For almost a year, the Colorado Springs City Council has put on a united front in several clashes with Mayor Steve Bach. Now, several contentious issues may be fracturing that unity.
With big issues such as an override vote on the mayor's veto, the City for Champions and a possible city charter review on the agenda this week, council members got sharp and publicly showed frustration with one another - a first for this council.
In the past 10 months, the council has been split on many issues, including recreational marijuana sales and budget ordinances. But the recent tenor is new.
"I am concerned," said council member Jill Gaebler. "We are strongest when we are solid and cohesive. To the extent that we are fractured we aren't as effective in accomplishing our strategic goals."
Conversations heated on Monday when Gaebler suggested that the council postpone its Tuesday vote on whether it should override Mayor Steve Bach's veto on its mayoral appointee ordinance. She didn't feel it was appropriate for the council to force changes on executive branch policy and felt a compromise could be reached.
"I hope both branches of government can communicate a little more and see if there is common ground before we have this vote," she said to the council.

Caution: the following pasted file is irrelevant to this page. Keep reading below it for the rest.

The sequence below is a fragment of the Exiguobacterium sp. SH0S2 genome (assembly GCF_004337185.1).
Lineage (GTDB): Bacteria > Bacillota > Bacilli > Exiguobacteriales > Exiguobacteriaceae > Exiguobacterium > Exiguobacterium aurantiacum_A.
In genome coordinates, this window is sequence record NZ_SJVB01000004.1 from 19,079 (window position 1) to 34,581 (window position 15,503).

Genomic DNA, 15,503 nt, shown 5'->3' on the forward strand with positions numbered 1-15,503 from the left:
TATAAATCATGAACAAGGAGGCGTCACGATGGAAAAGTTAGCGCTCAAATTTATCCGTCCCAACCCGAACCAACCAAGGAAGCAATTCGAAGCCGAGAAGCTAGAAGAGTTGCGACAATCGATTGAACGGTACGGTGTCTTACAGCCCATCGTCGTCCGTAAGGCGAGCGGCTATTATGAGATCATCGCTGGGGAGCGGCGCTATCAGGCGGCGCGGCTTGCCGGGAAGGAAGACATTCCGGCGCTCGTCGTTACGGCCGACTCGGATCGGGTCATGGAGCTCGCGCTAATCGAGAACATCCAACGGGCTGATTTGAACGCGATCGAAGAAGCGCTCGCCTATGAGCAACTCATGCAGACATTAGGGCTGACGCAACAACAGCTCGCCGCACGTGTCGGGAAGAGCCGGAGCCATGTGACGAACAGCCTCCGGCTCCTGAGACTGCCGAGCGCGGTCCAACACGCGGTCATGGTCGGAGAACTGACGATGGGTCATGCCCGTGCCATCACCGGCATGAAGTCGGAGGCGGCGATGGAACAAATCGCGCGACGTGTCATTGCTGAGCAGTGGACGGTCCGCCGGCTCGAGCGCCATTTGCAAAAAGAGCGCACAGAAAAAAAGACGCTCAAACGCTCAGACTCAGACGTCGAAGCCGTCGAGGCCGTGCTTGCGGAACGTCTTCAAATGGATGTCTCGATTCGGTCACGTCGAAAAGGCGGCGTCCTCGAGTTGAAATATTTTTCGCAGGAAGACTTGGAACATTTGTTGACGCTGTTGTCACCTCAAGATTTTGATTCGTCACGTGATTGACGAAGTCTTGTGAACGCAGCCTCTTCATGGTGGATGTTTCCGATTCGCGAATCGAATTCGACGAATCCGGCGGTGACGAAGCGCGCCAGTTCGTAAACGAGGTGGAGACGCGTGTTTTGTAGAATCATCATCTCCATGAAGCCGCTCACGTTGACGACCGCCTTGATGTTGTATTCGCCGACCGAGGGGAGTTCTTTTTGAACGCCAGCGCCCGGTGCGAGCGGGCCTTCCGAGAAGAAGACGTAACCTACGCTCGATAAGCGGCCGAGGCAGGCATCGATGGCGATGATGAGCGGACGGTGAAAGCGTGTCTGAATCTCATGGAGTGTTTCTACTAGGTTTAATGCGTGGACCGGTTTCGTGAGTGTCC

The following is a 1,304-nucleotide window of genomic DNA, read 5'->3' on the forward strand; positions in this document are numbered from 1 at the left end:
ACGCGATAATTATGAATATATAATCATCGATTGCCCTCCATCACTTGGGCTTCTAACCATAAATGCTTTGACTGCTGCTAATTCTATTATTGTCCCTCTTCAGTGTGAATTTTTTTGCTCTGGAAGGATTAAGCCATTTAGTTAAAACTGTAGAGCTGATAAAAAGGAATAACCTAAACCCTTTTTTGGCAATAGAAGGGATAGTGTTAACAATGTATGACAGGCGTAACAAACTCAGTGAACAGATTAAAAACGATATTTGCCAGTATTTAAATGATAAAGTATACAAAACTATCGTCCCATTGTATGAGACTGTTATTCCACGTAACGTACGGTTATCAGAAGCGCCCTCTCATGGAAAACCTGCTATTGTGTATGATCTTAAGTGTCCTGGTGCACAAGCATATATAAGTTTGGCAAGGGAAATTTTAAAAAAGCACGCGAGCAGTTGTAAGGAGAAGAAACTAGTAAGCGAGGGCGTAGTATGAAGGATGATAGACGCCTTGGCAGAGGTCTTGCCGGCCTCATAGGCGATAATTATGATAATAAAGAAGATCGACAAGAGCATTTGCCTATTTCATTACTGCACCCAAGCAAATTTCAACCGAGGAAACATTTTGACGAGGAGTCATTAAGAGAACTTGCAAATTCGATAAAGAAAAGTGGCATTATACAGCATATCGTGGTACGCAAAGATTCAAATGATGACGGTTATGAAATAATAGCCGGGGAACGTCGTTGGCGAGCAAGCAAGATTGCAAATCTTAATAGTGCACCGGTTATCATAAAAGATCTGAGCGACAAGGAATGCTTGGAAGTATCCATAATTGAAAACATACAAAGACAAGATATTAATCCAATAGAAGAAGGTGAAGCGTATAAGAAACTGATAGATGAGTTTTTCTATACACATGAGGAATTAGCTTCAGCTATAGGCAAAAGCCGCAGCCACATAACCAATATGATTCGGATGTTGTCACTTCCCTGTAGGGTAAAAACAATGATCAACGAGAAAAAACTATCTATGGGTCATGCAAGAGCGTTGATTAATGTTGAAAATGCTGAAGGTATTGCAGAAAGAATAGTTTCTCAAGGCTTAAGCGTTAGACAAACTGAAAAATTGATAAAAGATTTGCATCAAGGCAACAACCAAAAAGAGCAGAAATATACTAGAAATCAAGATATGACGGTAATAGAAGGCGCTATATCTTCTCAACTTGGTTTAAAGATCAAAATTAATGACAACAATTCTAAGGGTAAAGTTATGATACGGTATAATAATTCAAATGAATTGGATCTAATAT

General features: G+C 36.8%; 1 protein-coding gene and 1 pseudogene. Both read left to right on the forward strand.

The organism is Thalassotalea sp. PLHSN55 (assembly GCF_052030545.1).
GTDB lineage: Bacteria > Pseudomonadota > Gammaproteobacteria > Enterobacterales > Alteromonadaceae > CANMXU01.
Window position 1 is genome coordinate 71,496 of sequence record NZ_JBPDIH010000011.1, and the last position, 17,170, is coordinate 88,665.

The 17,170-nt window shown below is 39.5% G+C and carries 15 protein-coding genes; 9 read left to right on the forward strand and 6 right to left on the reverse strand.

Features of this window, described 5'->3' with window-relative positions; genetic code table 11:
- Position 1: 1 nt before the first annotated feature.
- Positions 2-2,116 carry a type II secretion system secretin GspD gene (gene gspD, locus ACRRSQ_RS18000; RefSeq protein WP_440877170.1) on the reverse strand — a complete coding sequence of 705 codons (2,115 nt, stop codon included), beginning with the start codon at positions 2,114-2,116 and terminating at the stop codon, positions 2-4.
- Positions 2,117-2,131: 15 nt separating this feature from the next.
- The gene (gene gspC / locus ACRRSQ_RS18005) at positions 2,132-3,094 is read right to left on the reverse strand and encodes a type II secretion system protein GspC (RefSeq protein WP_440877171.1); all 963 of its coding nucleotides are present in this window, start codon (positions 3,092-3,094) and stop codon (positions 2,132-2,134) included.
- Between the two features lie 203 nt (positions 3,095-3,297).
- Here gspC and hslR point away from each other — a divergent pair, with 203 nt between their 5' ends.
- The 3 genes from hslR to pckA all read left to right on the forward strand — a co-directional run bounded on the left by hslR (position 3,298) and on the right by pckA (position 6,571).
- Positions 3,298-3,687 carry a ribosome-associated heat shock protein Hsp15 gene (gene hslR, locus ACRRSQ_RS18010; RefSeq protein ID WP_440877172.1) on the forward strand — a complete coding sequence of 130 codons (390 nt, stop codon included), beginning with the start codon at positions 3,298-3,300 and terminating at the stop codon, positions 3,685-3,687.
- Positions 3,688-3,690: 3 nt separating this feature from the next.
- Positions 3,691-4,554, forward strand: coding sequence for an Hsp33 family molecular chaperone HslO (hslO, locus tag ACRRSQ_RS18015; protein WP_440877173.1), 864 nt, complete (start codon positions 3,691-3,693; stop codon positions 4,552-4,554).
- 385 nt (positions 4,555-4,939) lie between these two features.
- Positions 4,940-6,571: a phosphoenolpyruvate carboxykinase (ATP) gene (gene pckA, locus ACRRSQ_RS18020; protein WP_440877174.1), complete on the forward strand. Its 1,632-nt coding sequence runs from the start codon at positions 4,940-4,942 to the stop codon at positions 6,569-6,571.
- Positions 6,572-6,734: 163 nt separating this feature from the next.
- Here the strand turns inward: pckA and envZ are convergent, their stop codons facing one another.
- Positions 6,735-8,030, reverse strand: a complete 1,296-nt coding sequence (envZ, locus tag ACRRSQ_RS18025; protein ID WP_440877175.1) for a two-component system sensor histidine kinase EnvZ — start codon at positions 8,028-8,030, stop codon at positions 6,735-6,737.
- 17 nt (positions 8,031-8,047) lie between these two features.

But some council members including Joel Miller and Andy Pico, believe the relationship between the executive and legislative branches is beyond repair.
So when it came time to vote or postpone, Miller said: "Let's vote. Let's get this situation remedied."
NO VETO OVERRIDE
In January, council approved an ordinance affecting interim mayoral appointees. After six months the council could request that the mayor provide a plan to fill the vacancy or council would start the confirmation process to make the appointee a permanent member, the ordinance said.
The rule would have applied to the chief of staff, city clerk, city attorney, chief financial officer and police chief. It also would have applied to the director or manager of any city department such as the Colorado Springs Airport or the public works department, where interim directors are serving.